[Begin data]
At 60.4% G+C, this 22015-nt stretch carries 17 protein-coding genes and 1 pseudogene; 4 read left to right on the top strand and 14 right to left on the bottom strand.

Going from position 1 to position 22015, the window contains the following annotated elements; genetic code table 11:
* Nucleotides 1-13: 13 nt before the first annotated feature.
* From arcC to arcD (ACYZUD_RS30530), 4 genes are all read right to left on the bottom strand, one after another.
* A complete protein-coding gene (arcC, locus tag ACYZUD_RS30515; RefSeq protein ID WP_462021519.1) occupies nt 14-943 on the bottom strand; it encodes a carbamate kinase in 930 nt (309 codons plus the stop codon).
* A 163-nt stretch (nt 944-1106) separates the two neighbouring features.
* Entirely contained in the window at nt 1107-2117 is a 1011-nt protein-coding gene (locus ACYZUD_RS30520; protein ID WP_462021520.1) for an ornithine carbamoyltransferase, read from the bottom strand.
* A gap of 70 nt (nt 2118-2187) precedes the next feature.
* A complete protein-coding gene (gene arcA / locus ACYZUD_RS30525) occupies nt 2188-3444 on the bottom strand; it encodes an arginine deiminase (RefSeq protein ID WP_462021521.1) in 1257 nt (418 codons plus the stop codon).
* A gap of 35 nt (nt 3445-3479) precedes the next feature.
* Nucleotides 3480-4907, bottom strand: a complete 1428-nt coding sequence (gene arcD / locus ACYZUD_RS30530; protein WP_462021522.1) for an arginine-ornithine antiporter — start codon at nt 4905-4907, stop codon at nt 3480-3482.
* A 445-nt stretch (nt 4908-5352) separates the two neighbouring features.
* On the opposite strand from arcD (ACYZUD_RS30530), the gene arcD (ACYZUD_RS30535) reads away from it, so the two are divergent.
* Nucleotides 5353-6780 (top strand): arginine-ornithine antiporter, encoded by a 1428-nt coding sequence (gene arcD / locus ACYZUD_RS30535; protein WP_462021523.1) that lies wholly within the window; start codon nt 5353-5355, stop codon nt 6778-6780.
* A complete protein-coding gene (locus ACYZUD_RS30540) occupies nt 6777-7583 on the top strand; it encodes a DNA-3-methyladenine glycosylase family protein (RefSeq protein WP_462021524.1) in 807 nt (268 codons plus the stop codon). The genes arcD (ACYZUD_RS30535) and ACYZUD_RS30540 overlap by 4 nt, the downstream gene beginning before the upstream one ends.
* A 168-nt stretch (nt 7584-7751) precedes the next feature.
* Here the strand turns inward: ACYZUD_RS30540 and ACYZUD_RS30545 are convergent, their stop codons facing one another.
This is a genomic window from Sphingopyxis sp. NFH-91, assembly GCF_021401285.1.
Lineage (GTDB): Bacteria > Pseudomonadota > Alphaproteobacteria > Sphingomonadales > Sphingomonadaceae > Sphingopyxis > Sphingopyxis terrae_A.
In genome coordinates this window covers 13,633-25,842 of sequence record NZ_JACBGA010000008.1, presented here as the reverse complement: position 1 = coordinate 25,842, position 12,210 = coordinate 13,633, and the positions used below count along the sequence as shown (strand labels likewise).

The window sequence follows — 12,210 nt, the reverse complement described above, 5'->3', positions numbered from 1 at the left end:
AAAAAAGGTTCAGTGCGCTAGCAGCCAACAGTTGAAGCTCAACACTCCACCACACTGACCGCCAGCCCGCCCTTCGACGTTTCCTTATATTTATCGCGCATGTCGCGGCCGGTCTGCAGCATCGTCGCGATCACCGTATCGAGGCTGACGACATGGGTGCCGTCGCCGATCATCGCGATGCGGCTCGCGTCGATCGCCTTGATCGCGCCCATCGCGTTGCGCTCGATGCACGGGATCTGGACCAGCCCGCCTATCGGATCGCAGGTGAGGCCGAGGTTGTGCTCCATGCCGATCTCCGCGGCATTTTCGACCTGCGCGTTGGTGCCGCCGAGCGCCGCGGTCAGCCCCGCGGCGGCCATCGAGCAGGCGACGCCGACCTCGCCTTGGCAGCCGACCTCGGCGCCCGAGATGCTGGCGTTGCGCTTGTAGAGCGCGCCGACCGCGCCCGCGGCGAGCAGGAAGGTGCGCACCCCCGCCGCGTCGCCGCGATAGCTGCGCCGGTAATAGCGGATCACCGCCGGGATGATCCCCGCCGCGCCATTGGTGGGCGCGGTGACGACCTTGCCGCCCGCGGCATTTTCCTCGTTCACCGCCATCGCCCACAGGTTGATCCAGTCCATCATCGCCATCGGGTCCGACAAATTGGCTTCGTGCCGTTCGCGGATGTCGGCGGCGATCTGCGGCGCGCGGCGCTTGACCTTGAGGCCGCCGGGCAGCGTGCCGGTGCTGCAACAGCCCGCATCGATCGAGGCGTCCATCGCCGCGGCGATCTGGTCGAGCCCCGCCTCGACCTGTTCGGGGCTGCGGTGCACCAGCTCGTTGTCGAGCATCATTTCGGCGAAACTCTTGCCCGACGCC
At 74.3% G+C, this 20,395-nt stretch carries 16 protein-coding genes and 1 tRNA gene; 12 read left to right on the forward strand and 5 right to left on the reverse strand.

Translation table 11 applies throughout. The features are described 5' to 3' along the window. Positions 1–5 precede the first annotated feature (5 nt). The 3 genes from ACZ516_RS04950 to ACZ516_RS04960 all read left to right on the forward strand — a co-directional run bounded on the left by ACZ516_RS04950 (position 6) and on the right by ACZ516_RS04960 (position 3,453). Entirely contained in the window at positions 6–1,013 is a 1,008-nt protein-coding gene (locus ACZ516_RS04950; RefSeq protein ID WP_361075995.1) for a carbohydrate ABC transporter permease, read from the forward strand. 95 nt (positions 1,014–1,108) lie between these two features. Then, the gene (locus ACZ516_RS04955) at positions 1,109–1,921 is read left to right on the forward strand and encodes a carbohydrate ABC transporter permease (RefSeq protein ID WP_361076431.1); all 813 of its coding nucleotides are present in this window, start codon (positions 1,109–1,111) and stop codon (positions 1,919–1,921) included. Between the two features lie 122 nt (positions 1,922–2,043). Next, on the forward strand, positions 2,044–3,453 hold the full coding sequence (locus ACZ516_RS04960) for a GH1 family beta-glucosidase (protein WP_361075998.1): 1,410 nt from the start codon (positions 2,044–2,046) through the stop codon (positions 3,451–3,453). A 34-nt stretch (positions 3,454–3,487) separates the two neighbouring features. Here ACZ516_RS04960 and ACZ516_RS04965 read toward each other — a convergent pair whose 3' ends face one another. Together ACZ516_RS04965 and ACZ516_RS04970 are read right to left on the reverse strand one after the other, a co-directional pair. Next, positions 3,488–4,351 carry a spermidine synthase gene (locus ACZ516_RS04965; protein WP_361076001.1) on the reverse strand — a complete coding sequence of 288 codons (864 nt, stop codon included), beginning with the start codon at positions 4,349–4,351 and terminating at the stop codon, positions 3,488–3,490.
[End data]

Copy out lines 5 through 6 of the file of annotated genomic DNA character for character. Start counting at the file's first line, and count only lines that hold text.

* A complete protein-coding gene (arcC, locus tag ACYZUD_RS30515; RefSeq protein ID WP_462021519.1) occupies nt 14-943 on the bottom strand; it encodes a carbamate kinase in 930 nt (309 codons plus the stop codon).
* A 163-nt stretch (nt 944-1106) separates the two neighbouring features.